Receiving pillar

‘Receiving pillar’, complete with crown, outside the post office.

Letter box detail

The receiving pillar is now sealed up and purely ornamental.

Letterbox detail

Detail of the letterbox

Does this romantic, impractical, ornate edifice really work as a building?   If so, is that because of its indifference to function, or in spite of it? I’m not sure. But whatever Barry’s opinion, although I admit the post office’s strange charm,  I think Overend’s is the more significant achievement.

Flemington post office detail  Flemington post office detail

 Map of the walk so far on Google Maps

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10 comments

  1. I use the post office and it seems to work fine, mostly because there are very few people in its very small space! I guess we’ve come full circle on that one. Interestingly the Debney’s Park towers did manage to achieve the social vibrancy that Ascot Estate lacks. I walk and cycle through there often and it’s always full of kids and families playing sport, riding bikes and scooters and skateboards, and having barbecues and picnics. I don’t know how much of that is due to the character and culture of the ethnic communities there or just sheer density.

    1. Hi Daniel. I’m sure the post office does work fine, I mean no disrespect to the good folk of Australia Post :-). I’m more curious about the architect’s intentions, really. So much ornament seems, well, unnecessary, but of course there are examples of Victoriana in Melbourne that are even more extreme, and good on JR Brown I guess for designing a building that is still used and discussed more than a century later. Thanks for reading and commenting.

  2. if you think this post office is over-cooked, have a look at the (former) collingwood one! A facade gut fir a baroque church, and a clocktower (though clock never installed). Yes it was all about civic pride, since post offices were extremely important public facilities. And late Victorian taste demanded it delight the eye – the first design for the lands department was rejected as too plain! As to the low rise estates, I’ve noticed they are very quiet, not sure if perhaps they have more elderly rather than recent migrants, but they also are set within half-hearted park-like space, with few obvious gathering points for just hanging around. Maybe they just need some park-like gathering space on the street.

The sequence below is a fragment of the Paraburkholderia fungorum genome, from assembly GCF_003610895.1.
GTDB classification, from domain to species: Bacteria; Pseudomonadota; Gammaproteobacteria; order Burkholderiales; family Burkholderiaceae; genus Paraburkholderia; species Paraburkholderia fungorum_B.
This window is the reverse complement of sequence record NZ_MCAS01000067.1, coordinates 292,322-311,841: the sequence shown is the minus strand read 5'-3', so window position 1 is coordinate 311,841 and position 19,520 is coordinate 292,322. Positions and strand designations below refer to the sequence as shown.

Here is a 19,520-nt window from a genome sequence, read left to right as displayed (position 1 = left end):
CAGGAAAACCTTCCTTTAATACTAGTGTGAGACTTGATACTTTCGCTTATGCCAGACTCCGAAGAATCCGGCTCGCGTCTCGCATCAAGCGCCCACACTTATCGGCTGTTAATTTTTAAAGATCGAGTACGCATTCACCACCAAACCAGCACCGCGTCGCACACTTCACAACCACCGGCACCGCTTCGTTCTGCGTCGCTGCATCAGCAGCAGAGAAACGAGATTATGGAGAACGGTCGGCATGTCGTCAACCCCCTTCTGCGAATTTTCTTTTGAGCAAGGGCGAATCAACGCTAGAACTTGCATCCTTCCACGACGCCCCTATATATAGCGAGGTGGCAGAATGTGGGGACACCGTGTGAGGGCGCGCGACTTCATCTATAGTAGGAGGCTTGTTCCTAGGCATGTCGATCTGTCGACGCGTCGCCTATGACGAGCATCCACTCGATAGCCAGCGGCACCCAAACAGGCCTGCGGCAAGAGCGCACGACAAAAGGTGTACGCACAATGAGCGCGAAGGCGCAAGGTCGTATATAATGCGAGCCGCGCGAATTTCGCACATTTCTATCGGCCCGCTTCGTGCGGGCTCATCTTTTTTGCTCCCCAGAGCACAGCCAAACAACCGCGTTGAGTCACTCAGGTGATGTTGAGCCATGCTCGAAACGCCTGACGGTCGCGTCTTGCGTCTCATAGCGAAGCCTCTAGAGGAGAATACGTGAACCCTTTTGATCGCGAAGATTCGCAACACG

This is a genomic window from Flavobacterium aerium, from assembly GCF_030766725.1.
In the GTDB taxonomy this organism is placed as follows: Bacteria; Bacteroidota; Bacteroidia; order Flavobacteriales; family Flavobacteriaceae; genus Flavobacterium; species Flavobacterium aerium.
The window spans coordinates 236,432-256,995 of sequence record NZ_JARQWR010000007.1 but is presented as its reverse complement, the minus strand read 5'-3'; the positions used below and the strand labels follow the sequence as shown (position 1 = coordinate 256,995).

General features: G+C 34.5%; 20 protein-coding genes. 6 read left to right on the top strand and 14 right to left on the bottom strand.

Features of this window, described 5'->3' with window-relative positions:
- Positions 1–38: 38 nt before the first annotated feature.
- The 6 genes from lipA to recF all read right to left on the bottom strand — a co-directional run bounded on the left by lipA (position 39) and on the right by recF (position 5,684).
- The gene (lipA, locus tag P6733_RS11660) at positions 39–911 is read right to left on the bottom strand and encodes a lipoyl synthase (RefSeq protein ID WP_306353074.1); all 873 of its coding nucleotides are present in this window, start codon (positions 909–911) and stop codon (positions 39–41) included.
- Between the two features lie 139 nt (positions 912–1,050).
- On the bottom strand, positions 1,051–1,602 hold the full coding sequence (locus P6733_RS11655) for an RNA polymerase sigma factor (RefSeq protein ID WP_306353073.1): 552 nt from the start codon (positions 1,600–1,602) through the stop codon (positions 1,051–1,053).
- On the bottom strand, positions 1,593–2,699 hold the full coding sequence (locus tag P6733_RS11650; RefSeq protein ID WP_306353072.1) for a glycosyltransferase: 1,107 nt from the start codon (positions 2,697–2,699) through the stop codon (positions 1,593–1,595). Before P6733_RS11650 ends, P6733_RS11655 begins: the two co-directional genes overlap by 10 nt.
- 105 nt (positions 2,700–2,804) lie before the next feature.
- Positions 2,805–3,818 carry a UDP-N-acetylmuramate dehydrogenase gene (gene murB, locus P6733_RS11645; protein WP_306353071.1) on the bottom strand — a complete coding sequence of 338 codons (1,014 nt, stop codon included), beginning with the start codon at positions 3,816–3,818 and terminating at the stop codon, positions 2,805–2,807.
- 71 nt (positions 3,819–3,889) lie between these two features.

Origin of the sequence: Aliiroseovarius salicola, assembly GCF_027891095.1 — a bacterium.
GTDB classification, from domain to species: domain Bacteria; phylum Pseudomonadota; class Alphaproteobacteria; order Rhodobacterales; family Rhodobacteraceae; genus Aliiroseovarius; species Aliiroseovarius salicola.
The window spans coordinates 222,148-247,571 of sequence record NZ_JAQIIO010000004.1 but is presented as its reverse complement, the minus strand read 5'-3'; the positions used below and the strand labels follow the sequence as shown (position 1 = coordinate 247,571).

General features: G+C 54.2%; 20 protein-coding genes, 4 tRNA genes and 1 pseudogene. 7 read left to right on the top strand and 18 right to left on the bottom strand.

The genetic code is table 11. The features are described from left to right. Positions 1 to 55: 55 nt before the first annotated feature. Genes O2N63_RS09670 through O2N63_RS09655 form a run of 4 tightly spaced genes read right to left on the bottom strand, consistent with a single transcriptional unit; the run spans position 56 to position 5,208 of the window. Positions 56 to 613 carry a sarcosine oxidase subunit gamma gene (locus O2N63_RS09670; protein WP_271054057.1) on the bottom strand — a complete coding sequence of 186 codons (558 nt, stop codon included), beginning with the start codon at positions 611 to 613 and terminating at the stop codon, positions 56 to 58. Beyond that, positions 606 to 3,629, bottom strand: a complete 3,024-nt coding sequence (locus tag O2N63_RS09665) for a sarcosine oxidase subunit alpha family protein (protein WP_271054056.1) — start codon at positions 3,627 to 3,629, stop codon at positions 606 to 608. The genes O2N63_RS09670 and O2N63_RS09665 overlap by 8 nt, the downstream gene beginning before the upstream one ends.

1. Thanks for those comments, good points all. I jump about on Victorian taste – some of it I like, when there is a coherence to the design (as in some of the beautiful terraces with cast iron balconies) – it’s when there’s a crazy assortment of eclectic features that I find it over the top.

      1. I love the over the top stuff ! Like the Rialto group of buildings, the wonderful, spooky City of Melbourne Building in Elizabeth Street, and the aforementioned Collingwood Post Office. All Victorian architecture the world over is eclectic to some extent, combining Renaissance, French Renaissance, Baroque, Flemish medieval, Venetian Gothic, etc etc though usually either classical or gothic (but they would quite happily combine both eg. the Exhibition Buildings part sort of Romanesque part sort of Renaissance). The Flemington PO perhaps looks more crazy than others to our eyes because it uses elements not often seen in Melbourne, like that double level drippy cornice and the double-curved window shape, which are both Venetian Gothic in inspiration I think. The Public Works Department in Victoria in the 1890s has been noted for being especially adventurous, this being one of the most notable, along with the Scottish Baronial Sth Yarra PO, the Romanesque Bairnsdale Court House, and the Court of Appeal in Lonsdale St (which starts off normal Victorian, then goes all Dutch at the top). But thats probably more than you wanted to know about our architectural history…..

      2. On the contrary, I love hearing from people who know and are passionate about this stuff! You’ve given me a bunch of buildings to look at with new eyes – many thanks. I know what you mean about that spooky City of Melbourne building, it does have a creepy charm all of its own, it’s like the setting for a horror film. Have you ever had a look inside?

  3. PS Im here because I was very impressed by your piece for the Guardian about the REB – so few people get it right about the land boom and crash, most people think Marvellous Melbourne was all due to the gold rush.

    1. Many thanks, I enjoyed writing that story and I’m glad you enjoyed it. Yes Melbourne had a complex economy during the boom, and the great exhibitions really kicked it along. Though of course we all got far too excited about real estate – not for the last time! (Here’s the link to the story if others are interested: http://www.theguardian.com/cities/2015/apr/06/the-royal-exhibition-building-of-marvellous-melbourne-a-history-of-cities-in-50-buildings-day-10 )

  4. Yes you can just wander inside the City of Melbourne building anytime, just ignore the signs that say ‘official visitors only’…..theres nothing grand up there though, its been even more subdivided than it was originally, with a half arch here and there; the mens toilets are the best bit, pretty sure they’re original, like a timber outhouse, but on the top floor (to let the smells waft away since this was before Melbourne got its sewer system). Ive got some pics on my Instagram, look for Tallstorey and hashtag #cityofmelbournebuilding.